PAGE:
We all get in ruts. Food ruts, exercise ruts, routine ruts, wardrobe ruts, creative ruts, you name it. I get it, I’m there. In the same long cardigan sweater and leggings I wear everyday. Truth is, my job requires new and creative content… constantly. It’s difficult to remain inspired 365 of the year, so that’s why it’s crucial to take breaks, step back, and try some new approaches. Even if they scare you.
ESPECIALLY if they scare you.
I went to a photography workshop last year (you can read about it here!) where I learned about finding and applying a photography style to my brand. After that, I attended a blogging conference where I met and chatted with dozens of bloggers– mostly about food photography. Feeling invigorated after both, I began making a list of my photography set up. That included my tripod, a few photography surfaces, props, and my equipment: Canon 5D Mark iii, Canon 24-70mm f/2.8L, Canon EF 100mm f/2.8L, and Canon EF 50mm f/1.2L lenses. I took notes on my styling and studied food photography I admired all over the internet, in cookbooks, and magazines. My goal has always been to improve my photography and I was super motivated as photographing my next cookbook was on the horizon. I had the best gear already, so I decided it was time to change up my styling. When we moved into our new home, I faced new lighting situations. And over the summer, I began testing out new food positioning, props, backdrops, and angles. With better lighting in our new home, I stopped depending on my tripod. And the world of new photography composition immediately opened.
Over the past 6 months, I’ve felt completely different about photography. More confident, relaxed, inspired, and satisfied. Here are some new strategies I began using!
Bird’s Eye View
I LOVE photos taken from above! It’s been fun implementing this into my practice because I’ve never been that great at this type of shot before. I use a stool for these shots or I place the photography board on the floor and stand over it. When I take bird’s eye view photos, the light from the window is behind the subject (so at the top of the photo). For these, I try to have all the food and subjects in focus so I decrease the aperture. This can get confusing as f/1.4 (small focal point) is larger than f/8.0 (more in focus). For the following 4 photos, I used my Canon EF 50mm f/1.2L at either f/5.6 or f/6.3. Read more about camera settings and aperture here.
Bird’s eye view makes it fun to play with negative space (like above), but also to style the subject with a variety of props– or just more food (like below).
Level with Subject + Negative Space
Ditching my tripod meant I could get right up into the food’s face, at it’s very level, using my zoom lens. I love having some negative space in the frame with this composition.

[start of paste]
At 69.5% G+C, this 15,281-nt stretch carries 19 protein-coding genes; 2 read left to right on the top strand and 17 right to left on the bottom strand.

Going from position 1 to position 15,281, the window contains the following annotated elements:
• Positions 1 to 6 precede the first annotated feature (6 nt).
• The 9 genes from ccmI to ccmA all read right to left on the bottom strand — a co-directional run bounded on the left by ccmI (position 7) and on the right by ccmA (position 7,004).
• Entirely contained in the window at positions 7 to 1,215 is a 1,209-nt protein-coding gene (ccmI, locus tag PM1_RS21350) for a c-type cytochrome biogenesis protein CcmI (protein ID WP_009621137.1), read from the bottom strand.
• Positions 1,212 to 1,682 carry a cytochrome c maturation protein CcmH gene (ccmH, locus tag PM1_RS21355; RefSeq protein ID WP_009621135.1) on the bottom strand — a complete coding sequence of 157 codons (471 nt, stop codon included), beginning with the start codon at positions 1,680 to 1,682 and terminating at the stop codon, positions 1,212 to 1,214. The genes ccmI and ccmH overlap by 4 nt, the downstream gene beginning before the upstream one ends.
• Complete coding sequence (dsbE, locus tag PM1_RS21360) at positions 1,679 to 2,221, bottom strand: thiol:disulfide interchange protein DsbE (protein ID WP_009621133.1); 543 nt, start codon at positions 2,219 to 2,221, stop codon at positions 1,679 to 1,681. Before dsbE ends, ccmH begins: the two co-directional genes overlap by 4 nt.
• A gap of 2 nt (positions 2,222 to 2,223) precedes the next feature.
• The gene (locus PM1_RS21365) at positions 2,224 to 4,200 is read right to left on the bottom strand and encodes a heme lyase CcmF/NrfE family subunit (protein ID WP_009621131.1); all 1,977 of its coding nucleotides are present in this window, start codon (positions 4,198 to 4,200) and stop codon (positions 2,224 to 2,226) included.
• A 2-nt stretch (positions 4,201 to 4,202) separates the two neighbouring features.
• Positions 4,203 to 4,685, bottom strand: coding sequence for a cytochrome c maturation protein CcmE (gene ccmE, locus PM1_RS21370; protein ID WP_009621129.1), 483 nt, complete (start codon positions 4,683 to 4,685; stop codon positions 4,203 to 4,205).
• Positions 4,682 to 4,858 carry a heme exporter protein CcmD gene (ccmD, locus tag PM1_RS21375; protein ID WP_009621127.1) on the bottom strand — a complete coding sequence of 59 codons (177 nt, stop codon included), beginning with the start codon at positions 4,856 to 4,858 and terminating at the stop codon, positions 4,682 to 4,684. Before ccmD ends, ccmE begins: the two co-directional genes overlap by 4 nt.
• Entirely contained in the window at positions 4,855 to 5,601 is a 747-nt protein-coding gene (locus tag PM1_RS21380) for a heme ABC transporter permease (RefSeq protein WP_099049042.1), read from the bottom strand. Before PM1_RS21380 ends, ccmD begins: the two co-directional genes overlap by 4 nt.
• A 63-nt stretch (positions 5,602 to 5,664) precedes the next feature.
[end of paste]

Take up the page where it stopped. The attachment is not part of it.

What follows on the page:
For these level shots, I usually have a poster board set up a foot or so behind the subject. White poster board is my favorite, but I’ve been experimenting with black recently. Sometimes I use another one of my wooden photography surfaces as the backdrop. I prop the backdrops up with something heavy behind it– literally a small crate of my food props!
Level + Stacks
Stacks of food taken at the food’s level is so pretty! I’ve always loved this style, but was never very good at shooting it with my tripod. Problem solved!
Shadows + Dark
Here’s that black poster board I mentioned above. It’s set up a foot or so behind the muffins. I’m loving this style! I’ve always been intimidated by darker food photography, but I’m finally getting my feet wet in this style. I’ve been afraid of too many shadows on my food, but I’ve learned that’s what creates depth and mood in your shots. I used my zoom lens in this photograph, ISO 500 + f/6.3 + shutter speed 1/60 sec.
YES! Besides shooting freehand, this is the biggest change I made recently. I’d say about half of my photos the past few months have been taken with backlighting. And the other half have been my usual scrape of light from the left. For backlighting, all I did was turn my bench around so that the window (well, the sliding deck door!) was behind the subject. I especially love the casts of light on shiny foods, like sauces, batter, melted chocolate and so on. Really makes them POP! My kitchen is pretty bright, so I don’t usually use a reflector when I shoot backlit photos.
That’s really it! I’d say the biggest impact was ditching my tripod. It was a huge crutch for me, so shooting without it was incredibly scary and intimidating. And blurry. All my practice shots were blurry for awhile there. I have extremely shaky hands, but with practice, a good camera, and raising the ISO slightly, I’ve been able to get crisp shots.
Thank you for sticking with me through this 5 year photography journey and by no means is the learning process over! Get inspired, practice until your hands hurt from holding that camera, and have fun!
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